My artwork took off after our children left home for college.
Suddenly I had the time and space to paint big; something that I had always wanted to do. I unfurled large rolls of canvas in my garden studios in the south of France and Colorado and began to work more loosely, now free to move large quantities of paint using big brushes, rollers and squeegees. The technical drawing skills I had learned at Pratt and the NY School of Design served me wherever I needed to highlight a particular area on the canvas, but they no longer inhibited my expression.
At about that time, we discovered the extent and the secrets of our Jewish heritage. Secret because my parents had survived the Holocaust in Germany. Kept secret because they thought it may happen again and we would remain safe in Australia, better off not knowing our roots and growing up far from Europe.
Captivated by learning Torah and completely engrossed in Jewish education changed the focus of my art. Rather than trying to express the beauty of the external world, I became preoccupied with the wonder and the mystery of my newly discovered spiritual heritage.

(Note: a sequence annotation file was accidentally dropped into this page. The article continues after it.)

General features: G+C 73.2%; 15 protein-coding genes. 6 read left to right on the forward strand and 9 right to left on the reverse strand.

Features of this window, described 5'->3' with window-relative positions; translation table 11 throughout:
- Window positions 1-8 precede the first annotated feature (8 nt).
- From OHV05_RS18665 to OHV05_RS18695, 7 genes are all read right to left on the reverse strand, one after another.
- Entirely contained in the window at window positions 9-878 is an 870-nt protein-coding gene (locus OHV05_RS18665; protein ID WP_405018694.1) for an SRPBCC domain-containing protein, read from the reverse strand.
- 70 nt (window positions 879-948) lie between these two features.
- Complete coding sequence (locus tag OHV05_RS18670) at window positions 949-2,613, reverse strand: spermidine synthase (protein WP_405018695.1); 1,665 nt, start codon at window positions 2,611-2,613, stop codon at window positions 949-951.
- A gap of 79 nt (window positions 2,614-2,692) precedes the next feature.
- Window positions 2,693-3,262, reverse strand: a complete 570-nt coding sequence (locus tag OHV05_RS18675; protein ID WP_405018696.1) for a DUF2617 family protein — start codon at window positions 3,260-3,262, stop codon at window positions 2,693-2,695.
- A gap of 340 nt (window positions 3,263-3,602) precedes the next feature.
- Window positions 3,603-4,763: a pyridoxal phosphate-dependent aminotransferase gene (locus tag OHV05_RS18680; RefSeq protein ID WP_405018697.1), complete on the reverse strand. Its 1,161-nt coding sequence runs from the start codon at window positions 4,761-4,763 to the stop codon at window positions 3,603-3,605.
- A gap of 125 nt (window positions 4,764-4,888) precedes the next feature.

My work is a never-ending spiritual quest; from the “Jerusalem the Golden” exhibition, I moved on to “Miracles, Signs and Wonders” and now the current multimedia exhibition at Dallas’ Museum of Biblical Art. “A Celebration of Survival” where I thank those righteous souls who risked their lives to save others and bring us to this day. The invitation to participate with other American artists in the Jerusalem Biennale the recurrent rise of antisemitism and the ongoing political threat to Israel to my attention. What can I do? How can my art influence and inspire?
Rabbi Zashs invitation to exhibit at Philadelphia’s Old City Center for Jewish Art gave me a podium for combining my paintings with performance art. “Spotlight on Joseph” examined Joseph’s story in the context of current news headlines.